Wonder Review
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Every day, parents send their children out into the world, knowing all too well that kids (and grown-ups, too) can be mean. And in Wonder, a special little boy faces ignorance and bullying with help from his loving family and a couple of good friends.

Wonder stars Jacob Tremblay as Auggie Pullman, a boy who was born with a genetic condition that, among other things, makes his face look different. Though he’s been homeschooled his entire life, Auggie’s parents decide that the beginning of fifth grade is the right time to send him to a regular school. And as he bravely goes to school each day, hoping for acceptance—and maybe even a friend—he teaches those who meet him that there’s so much more to him than just his outward appearance.

Based on the New York Times bestseller, Wonder is a moving story told from a number of different perspectives. It’s the story of a little boy who’s really just like any other boy—with dreams and fears and a goofy sense of humor—and who, like any other boy, just wants to fit in. It’s the story of a sister (Izabela Vidovic) who’s spent her life in the background, trying her best not to cause the family any more problems. It’s the story of a mother (Julia Roberts) who’s put her own dreams on hold for her family—and who worries about her special little boy. And it’s the story of the children who face their own challenges and fears and insecurities every single day. Mostly, though, it’s a story about acceptance and compassion—about being a friend and standing up to bullies.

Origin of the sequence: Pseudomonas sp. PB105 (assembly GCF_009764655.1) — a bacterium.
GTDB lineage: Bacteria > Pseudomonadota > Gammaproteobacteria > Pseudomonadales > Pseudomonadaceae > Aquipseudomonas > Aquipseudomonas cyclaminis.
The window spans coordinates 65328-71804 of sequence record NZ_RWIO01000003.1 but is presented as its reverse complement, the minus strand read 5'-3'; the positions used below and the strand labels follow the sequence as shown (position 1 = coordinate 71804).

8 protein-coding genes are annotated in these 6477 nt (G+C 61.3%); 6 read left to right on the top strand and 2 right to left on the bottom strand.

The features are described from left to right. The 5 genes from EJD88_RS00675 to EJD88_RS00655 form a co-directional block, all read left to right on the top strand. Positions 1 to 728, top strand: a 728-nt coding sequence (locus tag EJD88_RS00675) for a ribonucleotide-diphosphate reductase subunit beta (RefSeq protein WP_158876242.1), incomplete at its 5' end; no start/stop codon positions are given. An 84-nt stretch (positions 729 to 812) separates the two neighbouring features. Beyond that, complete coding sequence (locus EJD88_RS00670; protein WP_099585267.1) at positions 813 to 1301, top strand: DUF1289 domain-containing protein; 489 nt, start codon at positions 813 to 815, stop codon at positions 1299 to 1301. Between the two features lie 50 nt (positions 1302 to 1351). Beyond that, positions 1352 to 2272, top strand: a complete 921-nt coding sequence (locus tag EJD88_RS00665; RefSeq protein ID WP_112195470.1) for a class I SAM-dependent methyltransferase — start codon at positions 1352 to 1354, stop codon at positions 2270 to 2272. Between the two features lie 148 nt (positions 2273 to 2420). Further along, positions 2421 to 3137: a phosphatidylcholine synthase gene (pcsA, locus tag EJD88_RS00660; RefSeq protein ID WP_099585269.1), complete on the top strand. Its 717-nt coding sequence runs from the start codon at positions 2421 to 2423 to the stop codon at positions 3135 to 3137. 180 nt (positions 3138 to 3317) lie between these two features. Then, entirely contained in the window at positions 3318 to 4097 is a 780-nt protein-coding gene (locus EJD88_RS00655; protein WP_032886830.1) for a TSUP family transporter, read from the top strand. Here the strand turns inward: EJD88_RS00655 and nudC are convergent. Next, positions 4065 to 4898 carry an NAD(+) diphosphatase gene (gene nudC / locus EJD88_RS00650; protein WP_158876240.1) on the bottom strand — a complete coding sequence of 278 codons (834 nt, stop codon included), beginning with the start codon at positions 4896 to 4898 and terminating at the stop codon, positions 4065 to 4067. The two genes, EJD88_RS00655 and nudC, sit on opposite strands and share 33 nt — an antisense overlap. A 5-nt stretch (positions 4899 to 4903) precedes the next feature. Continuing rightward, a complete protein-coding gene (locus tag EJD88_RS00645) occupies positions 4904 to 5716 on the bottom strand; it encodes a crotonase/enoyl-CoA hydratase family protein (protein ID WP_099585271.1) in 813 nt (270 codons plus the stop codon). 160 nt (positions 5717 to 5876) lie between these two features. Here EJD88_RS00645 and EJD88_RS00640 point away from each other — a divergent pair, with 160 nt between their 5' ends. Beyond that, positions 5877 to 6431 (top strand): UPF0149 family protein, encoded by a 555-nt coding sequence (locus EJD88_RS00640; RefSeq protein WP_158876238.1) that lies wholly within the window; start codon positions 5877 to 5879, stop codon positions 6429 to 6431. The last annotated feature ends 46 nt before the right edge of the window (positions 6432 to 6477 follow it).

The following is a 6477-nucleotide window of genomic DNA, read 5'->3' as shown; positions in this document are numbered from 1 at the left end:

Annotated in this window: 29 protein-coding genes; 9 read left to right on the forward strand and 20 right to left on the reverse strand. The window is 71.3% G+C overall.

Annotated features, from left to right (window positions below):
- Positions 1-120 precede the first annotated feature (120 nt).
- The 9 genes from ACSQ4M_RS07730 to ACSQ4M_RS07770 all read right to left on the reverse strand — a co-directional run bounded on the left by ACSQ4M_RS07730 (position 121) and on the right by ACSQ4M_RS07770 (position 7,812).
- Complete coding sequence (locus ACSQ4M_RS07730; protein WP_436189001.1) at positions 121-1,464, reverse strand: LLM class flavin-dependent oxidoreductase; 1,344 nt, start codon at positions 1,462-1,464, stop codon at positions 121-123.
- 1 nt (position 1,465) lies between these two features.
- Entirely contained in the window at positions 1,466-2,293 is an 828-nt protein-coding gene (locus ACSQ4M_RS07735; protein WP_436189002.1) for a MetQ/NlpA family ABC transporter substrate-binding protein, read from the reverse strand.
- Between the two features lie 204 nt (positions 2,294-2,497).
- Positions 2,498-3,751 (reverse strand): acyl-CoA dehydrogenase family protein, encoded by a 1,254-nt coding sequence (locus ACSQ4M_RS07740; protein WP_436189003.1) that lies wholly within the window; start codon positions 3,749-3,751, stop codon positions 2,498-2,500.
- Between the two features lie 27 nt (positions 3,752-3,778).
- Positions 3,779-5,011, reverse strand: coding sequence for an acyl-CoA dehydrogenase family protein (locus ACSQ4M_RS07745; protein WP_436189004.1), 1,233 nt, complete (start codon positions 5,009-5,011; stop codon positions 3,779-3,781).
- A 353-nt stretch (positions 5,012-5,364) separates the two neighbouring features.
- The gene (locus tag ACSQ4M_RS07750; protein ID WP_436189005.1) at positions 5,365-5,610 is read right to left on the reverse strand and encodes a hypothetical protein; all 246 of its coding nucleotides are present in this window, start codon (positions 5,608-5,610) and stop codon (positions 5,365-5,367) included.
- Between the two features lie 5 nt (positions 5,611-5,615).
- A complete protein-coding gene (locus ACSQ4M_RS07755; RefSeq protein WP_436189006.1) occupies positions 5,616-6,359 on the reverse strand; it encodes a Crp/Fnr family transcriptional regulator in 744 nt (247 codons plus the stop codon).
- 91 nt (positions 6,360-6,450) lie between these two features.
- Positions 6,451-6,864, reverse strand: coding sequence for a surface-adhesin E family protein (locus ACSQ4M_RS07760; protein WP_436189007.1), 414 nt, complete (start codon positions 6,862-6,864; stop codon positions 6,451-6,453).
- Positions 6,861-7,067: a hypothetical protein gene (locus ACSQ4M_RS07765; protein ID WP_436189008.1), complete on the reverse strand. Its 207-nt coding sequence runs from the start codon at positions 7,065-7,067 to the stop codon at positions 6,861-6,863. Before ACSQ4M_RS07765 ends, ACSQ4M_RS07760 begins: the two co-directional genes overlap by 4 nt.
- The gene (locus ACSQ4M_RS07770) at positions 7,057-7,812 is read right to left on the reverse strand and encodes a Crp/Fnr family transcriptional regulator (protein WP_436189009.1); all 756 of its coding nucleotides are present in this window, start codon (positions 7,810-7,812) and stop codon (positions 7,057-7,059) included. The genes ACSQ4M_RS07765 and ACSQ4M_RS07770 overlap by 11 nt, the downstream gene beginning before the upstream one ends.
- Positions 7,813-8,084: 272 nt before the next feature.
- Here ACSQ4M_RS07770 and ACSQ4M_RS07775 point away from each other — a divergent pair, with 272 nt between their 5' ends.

The characters here are undeniably charming—even in the moments when they fail, when they give in to self-pity or peer pressure, when they just want to hide from their fears. Because those moments are the ones that make them all so real.

Jacob Tremblay gives another powerful performance as a remarkable little boy who touches the lives of those around him who can get beyond their own fears and insecurities. But while Auggie gets the spotlight, it’s not just about him—and, for that reason, it will speak to different audience members in different ways. Some young viewers will learn about accepting others and being a friend—about standing up to bullies. Others will learn about facing their fears and trying something new. And parents will be moved by the Pullmans’ fears and concerns as they send their child to school, knowing how hard it will be for him. And that ensures that there won’t be a dry eye left in the theater by the end. Admittedly, it can be a bit heavy-handed at times, but it’s a heartwarming film about the power of kindness and friendship.

Wonder isn’t an easy film. It’s challenging—and even emotionally exhausting. But it’s also sweet and funny and moving in the best of ways—a charming drama with something to say to every member of the audience.


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